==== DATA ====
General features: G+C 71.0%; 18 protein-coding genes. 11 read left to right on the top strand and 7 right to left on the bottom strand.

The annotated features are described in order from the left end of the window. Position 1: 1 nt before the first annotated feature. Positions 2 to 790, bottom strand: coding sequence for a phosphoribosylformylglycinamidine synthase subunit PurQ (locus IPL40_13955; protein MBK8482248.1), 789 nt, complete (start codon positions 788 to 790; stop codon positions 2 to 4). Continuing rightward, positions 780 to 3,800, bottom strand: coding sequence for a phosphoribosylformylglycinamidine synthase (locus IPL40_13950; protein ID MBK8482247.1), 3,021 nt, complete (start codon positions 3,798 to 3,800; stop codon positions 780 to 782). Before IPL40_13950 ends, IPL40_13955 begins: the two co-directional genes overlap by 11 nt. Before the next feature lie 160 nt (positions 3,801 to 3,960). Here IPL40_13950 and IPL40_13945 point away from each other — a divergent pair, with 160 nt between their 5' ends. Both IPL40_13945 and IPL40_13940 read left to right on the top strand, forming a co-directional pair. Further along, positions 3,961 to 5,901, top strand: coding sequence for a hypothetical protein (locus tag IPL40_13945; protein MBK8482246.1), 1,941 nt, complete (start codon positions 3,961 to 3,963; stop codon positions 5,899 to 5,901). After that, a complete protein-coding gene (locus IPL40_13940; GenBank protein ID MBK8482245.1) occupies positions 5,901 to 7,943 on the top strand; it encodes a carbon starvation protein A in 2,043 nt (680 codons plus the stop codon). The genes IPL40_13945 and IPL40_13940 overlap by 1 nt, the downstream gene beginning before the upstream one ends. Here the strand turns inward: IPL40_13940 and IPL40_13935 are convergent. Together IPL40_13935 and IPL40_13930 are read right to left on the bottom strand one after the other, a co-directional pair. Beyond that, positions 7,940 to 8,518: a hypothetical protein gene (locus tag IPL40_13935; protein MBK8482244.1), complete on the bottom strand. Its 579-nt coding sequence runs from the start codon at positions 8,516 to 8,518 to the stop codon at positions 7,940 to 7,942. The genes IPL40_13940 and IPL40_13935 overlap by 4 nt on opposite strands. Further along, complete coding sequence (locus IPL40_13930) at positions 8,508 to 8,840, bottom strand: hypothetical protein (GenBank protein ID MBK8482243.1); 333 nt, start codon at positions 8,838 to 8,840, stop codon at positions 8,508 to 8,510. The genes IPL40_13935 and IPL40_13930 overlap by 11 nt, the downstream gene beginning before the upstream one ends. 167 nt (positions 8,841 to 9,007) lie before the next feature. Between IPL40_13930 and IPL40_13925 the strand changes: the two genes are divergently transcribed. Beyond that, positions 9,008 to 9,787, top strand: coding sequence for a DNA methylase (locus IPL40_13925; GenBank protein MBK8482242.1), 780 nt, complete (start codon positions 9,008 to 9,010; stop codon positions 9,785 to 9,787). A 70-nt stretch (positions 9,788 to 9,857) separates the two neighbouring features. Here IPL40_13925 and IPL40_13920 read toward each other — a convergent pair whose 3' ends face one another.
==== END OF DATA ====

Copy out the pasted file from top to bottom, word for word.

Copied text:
General features: G+C 71.0%; 18 protein-coding genes. 11 read left to right on the top strand and 7 right to left on the bottom strand.

The annotated features are described in order from the left end of the window. Position 1: 1 nt before the first annotated feature. Positions 2 to 790, bottom strand: coding sequence for a phosphoribosylformylglycinamidine synthase subunit PurQ (locus IPL40_13955; protein MBK8482248.1), 789 nt, complete (start codon positions 788 to 790; stop codon positions 2 to 4). Continuing rightward, positions 780 to 3,800, bottom strand: coding sequence for a phosphoribosylformylglycinamidine synthase (locus IPL40_13950; protein ID MBK8482247.1), 3,021 nt, complete (start codon positions 3,798 to 3,800; stop codon positions 780 to 782). Before IPL40_13950 ends, IPL40_13955 begins: the two co-directional genes overlap by 11 nt. Before the next feature lie 160 nt (positions 3,801 to 3,960). Here IPL40_13950 and IPL40_13945 point away from each other — a divergent pair, with 160 nt between their 5' ends. Both IPL40_13945 and IPL40_13940 read left to right on the top strand, forming a co-directional pair. Further along, positions 3,961 to 5,901, top strand: coding sequence for a hypothetical protein (locus tag IPL40_13945; protein MBK8482246.1), 1,941 nt, complete (start codon positions 3,961 to 3,963; stop codon positions 5,899 to 5,901). After that, a complete protein-coding gene (locus IPL40_13940; GenBank protein ID MBK8482245.1) occupies positions 5,901 to 7,943 on the top strand; it encodes a carbon starvation protein A in 2,043 nt (680 codons plus the stop codon). The genes IPL40_13945 and IPL40_13940 overlap by 1 nt, the downstream gene beginning before the upstream one ends. Here the strand turns inward: IPL40_13940 and IPL40_13935 are convergent. Together IPL40_13935 and IPL40_13930 are read right to left on the bottom strand one after the other, a co-directional pair. Beyond that, positions 7,940 to 8,518: a hypothetical protein gene (locus tag IPL40_13935; protein MBK8482244.1), complete on the bottom strand. Its 579-nt coding sequence runs from the start codon at positions 8,516 to 8,518 to the stop codon at positions 7,940 to 7,942. The genes IPL40_13940 and IPL40_13935 overlap by 4 nt on opposite strands. Further along, complete coding sequence (locus IPL40_13930) at positions 8,508 to 8,840, bottom strand: hypothetical protein (GenBank protein ID MBK8482243.1); 333 nt, start codon at positions 8,838 to 8,840, stop codon at positions 8,508 to 8,510. The genes IPL40_13935 and IPL40_13930 overlap by 11 nt, the downstream gene beginning before the upstream one ends. 167 nt (positions 8,841 to 9,007) lie before the next feature. Between IPL40_13930 and IPL40_13925 the strand changes: the two genes are divergently transcribed. Beyond that, positions 9,008 to 9,787, top strand: coding sequence for a DNA methylase (locus IPL40_13925; GenBank protein MBK8482242.1), 780 nt, complete (start codon positions 9,008 to 9,010; stop codon positions 9,785 to 9,787). A 70-nt stretch (positions 9,788 to 9,857) separates the two neighbouring features. Here IPL40_13925 and IPL40_13920 read toward each other — a convergent pair whose 3' ends face one another.